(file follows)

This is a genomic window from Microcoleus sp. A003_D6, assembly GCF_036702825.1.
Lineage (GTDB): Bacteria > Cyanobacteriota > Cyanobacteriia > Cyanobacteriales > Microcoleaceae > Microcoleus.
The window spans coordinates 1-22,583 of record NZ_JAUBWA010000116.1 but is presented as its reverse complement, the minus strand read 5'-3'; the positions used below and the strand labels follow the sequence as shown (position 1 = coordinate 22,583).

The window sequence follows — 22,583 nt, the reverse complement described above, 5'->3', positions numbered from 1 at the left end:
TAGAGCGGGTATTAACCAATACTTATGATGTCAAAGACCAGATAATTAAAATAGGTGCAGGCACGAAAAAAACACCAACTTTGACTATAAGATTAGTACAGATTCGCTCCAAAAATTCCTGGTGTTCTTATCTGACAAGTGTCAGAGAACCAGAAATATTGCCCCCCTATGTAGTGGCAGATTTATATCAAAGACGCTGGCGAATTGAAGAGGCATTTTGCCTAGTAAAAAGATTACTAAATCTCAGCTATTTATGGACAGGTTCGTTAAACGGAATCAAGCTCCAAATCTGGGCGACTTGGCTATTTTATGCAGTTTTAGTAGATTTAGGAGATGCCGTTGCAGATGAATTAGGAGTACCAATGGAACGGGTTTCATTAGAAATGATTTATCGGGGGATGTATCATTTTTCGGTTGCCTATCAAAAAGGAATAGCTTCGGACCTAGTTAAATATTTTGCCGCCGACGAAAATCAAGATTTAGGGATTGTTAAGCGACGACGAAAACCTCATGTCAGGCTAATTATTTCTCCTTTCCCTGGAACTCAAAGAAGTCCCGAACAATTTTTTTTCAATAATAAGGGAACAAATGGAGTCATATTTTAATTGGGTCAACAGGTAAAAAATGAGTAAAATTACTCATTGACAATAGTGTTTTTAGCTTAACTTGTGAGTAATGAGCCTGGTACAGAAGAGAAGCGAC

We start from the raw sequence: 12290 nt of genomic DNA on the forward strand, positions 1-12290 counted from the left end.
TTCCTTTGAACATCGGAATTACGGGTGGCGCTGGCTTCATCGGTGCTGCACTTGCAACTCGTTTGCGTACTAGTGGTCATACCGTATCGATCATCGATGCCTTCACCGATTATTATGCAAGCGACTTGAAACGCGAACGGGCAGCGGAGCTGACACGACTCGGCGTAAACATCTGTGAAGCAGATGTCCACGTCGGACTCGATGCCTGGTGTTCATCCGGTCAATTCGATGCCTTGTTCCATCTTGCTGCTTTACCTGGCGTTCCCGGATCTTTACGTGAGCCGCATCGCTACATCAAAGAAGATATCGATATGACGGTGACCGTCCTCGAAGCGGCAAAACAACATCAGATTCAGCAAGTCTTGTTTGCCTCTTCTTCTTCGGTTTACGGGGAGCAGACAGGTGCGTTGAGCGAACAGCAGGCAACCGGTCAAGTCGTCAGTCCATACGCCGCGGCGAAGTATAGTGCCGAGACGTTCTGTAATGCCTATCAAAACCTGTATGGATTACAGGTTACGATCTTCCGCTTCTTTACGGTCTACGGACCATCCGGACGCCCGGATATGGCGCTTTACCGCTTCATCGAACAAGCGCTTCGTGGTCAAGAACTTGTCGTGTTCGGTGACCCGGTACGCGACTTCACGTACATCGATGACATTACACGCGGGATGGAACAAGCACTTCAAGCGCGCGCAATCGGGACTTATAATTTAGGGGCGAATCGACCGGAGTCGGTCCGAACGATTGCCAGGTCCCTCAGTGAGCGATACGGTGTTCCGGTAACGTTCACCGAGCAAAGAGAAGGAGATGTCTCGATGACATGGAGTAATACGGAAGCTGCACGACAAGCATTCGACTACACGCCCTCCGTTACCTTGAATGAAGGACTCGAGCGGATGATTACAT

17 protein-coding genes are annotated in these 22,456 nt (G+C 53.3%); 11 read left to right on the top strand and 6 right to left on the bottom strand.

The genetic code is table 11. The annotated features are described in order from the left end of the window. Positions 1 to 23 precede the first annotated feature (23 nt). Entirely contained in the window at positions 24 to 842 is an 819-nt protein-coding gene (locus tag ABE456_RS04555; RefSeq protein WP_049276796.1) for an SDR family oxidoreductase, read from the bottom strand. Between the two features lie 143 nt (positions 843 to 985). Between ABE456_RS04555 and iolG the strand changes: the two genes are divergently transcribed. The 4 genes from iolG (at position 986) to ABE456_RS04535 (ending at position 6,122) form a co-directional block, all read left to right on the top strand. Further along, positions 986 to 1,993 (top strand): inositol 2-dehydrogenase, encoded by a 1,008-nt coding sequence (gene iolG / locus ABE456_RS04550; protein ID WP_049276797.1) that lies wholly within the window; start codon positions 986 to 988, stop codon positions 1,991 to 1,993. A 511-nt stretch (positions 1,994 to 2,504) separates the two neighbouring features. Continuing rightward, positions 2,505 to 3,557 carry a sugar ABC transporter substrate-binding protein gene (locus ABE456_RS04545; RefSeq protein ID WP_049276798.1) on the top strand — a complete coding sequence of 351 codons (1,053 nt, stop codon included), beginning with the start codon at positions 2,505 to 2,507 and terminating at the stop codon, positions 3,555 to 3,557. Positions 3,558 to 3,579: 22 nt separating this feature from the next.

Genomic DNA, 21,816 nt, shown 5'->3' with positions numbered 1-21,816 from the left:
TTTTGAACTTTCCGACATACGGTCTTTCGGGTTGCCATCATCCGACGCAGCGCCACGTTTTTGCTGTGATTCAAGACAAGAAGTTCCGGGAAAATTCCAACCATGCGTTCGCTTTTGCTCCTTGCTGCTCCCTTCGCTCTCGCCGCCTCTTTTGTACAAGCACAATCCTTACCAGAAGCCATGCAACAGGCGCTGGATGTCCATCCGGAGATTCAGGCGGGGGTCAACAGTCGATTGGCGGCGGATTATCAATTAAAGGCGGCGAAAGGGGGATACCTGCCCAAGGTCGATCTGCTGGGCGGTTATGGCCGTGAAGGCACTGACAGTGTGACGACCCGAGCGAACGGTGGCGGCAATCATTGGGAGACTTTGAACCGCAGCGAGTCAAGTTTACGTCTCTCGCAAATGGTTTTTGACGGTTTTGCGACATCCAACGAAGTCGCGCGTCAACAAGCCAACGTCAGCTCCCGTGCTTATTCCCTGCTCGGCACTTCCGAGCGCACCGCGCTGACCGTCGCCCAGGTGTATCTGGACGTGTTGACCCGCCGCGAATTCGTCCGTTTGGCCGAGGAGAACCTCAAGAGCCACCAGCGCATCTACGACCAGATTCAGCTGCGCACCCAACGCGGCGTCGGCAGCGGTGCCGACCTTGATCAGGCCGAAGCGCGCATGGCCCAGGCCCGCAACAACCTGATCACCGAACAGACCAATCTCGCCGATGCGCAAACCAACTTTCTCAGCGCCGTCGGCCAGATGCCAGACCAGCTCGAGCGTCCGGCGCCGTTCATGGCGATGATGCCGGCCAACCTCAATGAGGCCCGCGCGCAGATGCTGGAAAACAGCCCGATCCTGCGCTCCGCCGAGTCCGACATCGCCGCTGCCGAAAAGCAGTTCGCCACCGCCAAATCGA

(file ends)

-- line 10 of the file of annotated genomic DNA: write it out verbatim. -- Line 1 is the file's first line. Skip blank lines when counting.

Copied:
Genomic DNA, 21,816 nt, shown 5'->3' with positions numbered 1-21,816 from the left: